One Year Since the Full-scale War in Ukraine, Aid is Still Trapped Behind the Frontlines
As the war in Ukraine approaches its second year, the humanitarian situation continues to escalate with 4 million people trapped behind frontlines and cut off from assistance. Mercy Corps urges the international community to broker a deal securing access to territories currently held by Russia.
According to eyewitnesses and reports from human rights agencies, areas behind frontlines are suffering the most acute humanitarian need. Lack of clean water or healthcare is common, and many shops and markets are closed or lack basic necessities.
Aid deliveries face insurmountable barriers to enter territories currently controlled by Russia. Along the entire frontline there is only one conditionally operational crossing point. A new multilateral deal could enable humanitarian actors to cross frontlines and unlock access to the millions of civilians at grave risk, not because they are in the crossfire of conflict but because they are now stuck behind a line drawn by military force. Building on the success of the July 2022 Black Sea grain initiative, the United Nations should seize every opportunity to engage in humanitarian access discussions with Kyiv and Moscow, as it has successfully done in the past across other frontlines in Syria and Yemen.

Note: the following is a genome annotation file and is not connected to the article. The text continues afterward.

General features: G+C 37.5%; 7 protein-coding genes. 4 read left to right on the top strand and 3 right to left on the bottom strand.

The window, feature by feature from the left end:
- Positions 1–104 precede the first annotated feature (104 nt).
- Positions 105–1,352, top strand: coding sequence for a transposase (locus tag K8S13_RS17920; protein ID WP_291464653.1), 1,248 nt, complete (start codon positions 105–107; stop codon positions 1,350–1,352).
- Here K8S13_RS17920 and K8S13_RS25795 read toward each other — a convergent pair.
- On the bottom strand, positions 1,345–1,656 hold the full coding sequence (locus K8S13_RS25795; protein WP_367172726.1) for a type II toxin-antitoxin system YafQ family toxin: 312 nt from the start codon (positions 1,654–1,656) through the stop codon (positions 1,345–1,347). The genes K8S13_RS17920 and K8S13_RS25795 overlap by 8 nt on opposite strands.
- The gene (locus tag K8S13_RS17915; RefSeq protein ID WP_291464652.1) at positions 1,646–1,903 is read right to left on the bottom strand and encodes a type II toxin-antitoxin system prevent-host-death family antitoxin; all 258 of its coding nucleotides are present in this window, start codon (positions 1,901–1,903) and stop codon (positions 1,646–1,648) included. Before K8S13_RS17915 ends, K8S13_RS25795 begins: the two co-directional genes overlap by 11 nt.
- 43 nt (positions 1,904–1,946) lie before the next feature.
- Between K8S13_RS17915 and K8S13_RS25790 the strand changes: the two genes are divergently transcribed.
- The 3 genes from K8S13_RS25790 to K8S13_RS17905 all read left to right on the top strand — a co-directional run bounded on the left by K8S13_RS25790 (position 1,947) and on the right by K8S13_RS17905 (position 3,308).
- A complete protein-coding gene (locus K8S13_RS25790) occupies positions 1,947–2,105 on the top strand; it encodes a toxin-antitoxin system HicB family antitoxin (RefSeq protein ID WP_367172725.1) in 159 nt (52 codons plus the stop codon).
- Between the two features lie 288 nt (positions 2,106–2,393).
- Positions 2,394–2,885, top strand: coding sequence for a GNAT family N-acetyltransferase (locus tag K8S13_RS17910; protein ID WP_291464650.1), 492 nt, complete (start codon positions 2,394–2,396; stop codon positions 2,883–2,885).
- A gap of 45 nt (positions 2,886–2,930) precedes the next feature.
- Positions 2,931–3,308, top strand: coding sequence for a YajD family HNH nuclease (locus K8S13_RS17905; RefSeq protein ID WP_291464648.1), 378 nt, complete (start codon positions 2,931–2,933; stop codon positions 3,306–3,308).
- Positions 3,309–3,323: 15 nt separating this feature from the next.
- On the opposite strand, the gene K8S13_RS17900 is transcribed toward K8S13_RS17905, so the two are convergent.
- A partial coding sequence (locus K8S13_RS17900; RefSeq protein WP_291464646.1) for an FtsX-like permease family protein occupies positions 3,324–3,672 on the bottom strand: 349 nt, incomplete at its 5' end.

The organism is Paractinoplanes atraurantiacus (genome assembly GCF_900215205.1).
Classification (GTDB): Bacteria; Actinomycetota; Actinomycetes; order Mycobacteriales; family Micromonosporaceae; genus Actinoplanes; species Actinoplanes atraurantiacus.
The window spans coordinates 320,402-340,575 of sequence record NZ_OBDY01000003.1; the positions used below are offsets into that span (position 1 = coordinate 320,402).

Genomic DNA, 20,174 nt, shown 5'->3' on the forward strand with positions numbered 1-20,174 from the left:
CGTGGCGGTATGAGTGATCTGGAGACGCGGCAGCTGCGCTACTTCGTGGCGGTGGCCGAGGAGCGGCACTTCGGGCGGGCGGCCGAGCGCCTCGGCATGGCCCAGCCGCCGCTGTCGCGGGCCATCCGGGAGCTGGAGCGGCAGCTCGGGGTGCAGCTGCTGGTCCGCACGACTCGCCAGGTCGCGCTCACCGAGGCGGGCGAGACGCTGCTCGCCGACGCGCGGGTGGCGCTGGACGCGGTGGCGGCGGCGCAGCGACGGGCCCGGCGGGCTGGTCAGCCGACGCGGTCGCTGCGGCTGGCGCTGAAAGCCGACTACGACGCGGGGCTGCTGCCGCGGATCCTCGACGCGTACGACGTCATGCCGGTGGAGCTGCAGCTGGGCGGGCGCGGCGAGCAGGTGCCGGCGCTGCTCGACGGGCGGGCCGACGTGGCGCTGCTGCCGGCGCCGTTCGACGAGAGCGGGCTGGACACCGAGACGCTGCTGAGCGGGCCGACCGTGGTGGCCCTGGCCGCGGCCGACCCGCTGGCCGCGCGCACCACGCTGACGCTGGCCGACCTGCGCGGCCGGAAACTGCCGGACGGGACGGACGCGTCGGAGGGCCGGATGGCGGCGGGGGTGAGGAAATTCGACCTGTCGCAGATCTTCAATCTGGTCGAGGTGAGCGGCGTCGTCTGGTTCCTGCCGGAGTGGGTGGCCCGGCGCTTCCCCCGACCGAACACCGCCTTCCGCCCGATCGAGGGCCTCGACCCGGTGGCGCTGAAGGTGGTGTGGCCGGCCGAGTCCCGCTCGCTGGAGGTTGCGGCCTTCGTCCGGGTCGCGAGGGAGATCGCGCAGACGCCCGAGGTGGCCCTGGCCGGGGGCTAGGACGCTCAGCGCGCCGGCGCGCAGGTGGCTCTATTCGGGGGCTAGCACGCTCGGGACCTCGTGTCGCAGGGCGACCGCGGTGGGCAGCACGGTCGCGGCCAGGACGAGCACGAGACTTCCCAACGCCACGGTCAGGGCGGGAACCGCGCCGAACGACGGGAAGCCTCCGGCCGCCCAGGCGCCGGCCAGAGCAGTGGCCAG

Michael Young, Mercy Corps Country Director for Ukraine says:
“We need a legal framework that permits, encourages, and protects humanitarian action behind the frontlines. The international community should take lessons from the multilateral deal struck in July 2022 that is already working: the grain export agreement for Black Sea ports. While shaky, it appears to be holding, and it has played a role in staving off famine in many parts of the world.
“Constant fighting, shelling civilian areas, shifting frontlines: These are sadly not new nor unique to Ukraine. Yet we must find a way across and beyond them – to do as much as possible to save lives and alleviate suffering no matter where vulnerable civilians are”
“Any solution for aid agencies to access these areas would be fragile. But it must be attempted if the international goodwill towards the Ukrainian people is not to fail at this stark milestone. The laws of war, including guaranteeing humanitarian assistance, must be upheld – the lives of over 4 million people trapped behind frontlines depend on it.”
About Mercy Corps in Ukraine
Since the escalation of conflict in 2022, Mercy Corps has reached 1.38 million people in Ukraine and neighboring countries. The organization’s humanitarian response has focused on supporting local partners, providing urgent cash assistance to families, household, food and hygiene kits for the coming winter, and information services for newly arrived refugees to Poland. Mercy Corps previously worked in Ukraine from 2015-2017, delivering humanitarian assistance to over 200,000 following the 2014 conflict.